1. Two-tier government leads to piecemeal approaches to factors affecting local growth. Local government in Surrey is currently structured into two-tiers with a split of services and duties between the county council and 11 district and borough councils. Addressing cross-cutting issues such as building more affordable homes for the workforce, aligned to sustainable transport options and areas of jobs growth is hard to achieve.

 

  1. Partnership working is made more complicated by varied boundaries and different levels of capacity for engagement across the tiers of local government. Economic development is undertaken at all tiers of local government, and too often is reactive and short term.

 

Businesses in Surrey have lost out on access to funds from the divided Local Enterprise Partnership structure

  1. There are two Local Enterprise Partnerships (LEPs) serving Surrey.

Enterprise M3 – covers west Surrey and most of Hampshire, serving a population of 1.52 million people and 89,700 businesses. The west of Surrey accounts for 52% of the population covered by of Enterprise M3.

Coast to Capital – covering Greater Brighton, east Surrey and west Sussex, serving a population of over 2 million people. East Surrey residents make up 20% of the population covered by C2C LEP.

  1. This divide has created an unequal access to local growth funding - areas in east Surrey are covered by the Coast to Capital LEP which has been awarded on average £14.83 per capita from growth deals, while areas in west Surrey are covered by Enterprise M3 which has been awarded £128.53 per capita.

 

  1. Analysis of all Local Growth Fund projects funded by LEPs in Surrey (table 3 below) highlights the investments made in FE and HE institutions in the County and support for transport improvements. This analysis also indicates the dominance of large public sector organisations who can generate the necessary match funding and have the experience and resources to engage with the bidding and funding process.

Table 3: Local Growth Funding in Surrey by project type 

 

  Project type

LGF allocations

% of LGF

Transport

£88,111,752

59%

Regeneration

£19,197,992

13%

University/Academic

£12,190,000

8%

Business Park/Centre

£11,905,775

8%

Housing 

£6,445,000

4%

FE College

£6,005,375

4%

Business Support

£2,598,619

2%

Flood defences

£3,500,000

2%

Total

£149,954,514

100%

 Source: Data for EM3 provided to SCC by EM3 LEP; Data for C2C publicly available at https://www.coast2capital.org.uk/storage/downloads/lgf_program_financial_schedule_-_november_2019-1573729633.pdf

 

 

  1. This process of awarding growth funding does not meet the needs of a significant number of smaller businesses who provide vital employment in the County. Surrey has a higher proportion (compared to the South East or England) of micro businesses with 91.3% of businesses employing fewer than ten people. The county also has relatively high proportion of self-employment (13.4% compared to the England average of 11.1%, and Core Cities average of 8.9%).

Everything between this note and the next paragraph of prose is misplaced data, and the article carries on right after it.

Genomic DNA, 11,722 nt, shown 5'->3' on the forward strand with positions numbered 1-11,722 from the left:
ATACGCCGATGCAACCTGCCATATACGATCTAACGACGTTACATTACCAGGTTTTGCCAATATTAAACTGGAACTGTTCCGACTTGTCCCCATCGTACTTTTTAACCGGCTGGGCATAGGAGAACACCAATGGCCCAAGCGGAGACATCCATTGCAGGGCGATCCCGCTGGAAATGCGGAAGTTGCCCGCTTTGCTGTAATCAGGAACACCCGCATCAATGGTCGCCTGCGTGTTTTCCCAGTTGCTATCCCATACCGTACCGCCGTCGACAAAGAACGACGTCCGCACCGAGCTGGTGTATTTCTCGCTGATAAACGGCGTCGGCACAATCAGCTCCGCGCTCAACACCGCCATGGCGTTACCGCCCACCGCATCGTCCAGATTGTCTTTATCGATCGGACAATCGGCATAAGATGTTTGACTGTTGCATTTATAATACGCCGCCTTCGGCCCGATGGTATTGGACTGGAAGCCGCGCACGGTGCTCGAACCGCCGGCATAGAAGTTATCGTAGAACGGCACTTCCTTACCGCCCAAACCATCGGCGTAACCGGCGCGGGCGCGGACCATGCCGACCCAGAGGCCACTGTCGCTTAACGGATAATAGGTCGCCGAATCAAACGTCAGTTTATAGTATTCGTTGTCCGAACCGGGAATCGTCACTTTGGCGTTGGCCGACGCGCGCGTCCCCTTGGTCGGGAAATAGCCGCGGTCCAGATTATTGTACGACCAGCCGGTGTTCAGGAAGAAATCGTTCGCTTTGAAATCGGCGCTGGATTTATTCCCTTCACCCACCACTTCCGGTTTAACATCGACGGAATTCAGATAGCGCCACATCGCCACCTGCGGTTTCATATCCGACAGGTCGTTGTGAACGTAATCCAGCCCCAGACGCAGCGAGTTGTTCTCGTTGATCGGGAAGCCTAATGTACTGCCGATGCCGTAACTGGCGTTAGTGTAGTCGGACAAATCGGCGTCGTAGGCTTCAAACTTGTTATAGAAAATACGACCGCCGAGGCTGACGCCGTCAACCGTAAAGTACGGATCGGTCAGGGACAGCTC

1. Some of Surrey’s small businesses may have accessed information and support from LEPs through the Growth Hubs but seem to be missing out on the significant investment in local growth being made through LEP structures. This is true for the Backing Business Grant Fund, targeted at small businesses and social enterprises during the Covid19 restrictions. Despite east Surrey making up 20% of the LEP area (by population) businesses in east Surrey received just 7% of the £2 million fund available through C2C LEP – 13 businesses out of 161 supported were based in east Surrey[1].

 

  1. The disjointed structures resulting from Surrey being split between two LEP areas reduce the impact of government funding to support business growth. Many businesses operate globally, nationally or regionally – persisting with this additional layer of structure and entity for business to engage needs greater justification than the evidence of impact and investment seen in Surrey to date.

 

 

Public funds are scarce and should be rigorously assessed for value for money and impact

  1. As identified by National Audit Office, there has been little evaluation of the value for money of the nearly £12 billion in public funding distributed by LEPs. The NAO found that LEPs rely on their local authority partners for staff and expertise, and that private sector contributions have not yet materialised to the extent expected.[2] The public spending requirement of the COVID19 pandemic response, along with pre-existing pressures arising from other essential priorities for funding, such as adult social care place a particular pressure on Government to look for efficiency savings. The duplication of overhead, staffing, research commissions and support functions between LEPs and local government is not justified.

 

  1. Insufficient transparency and accountability has been a persistent concern for LEPs – despite several years of focus following the Ney Review in 2017. In 2018, the Ministry of Housing, Communities & Local Government acknowledged that “retaining overlaps dilutes accountability and responsibilities for setting strategy for places.” Yet progress has been slow – as NAO found last year “while the assurance framework is stronger, backed up by checks on compliance, it is not proven yet whether these measures will be effective in detecting and responding to governance failures over significant sums of public money.”  Government should focus its post Covid-19 levelling up policy to best support regional growth, by building on the platform of robust structures.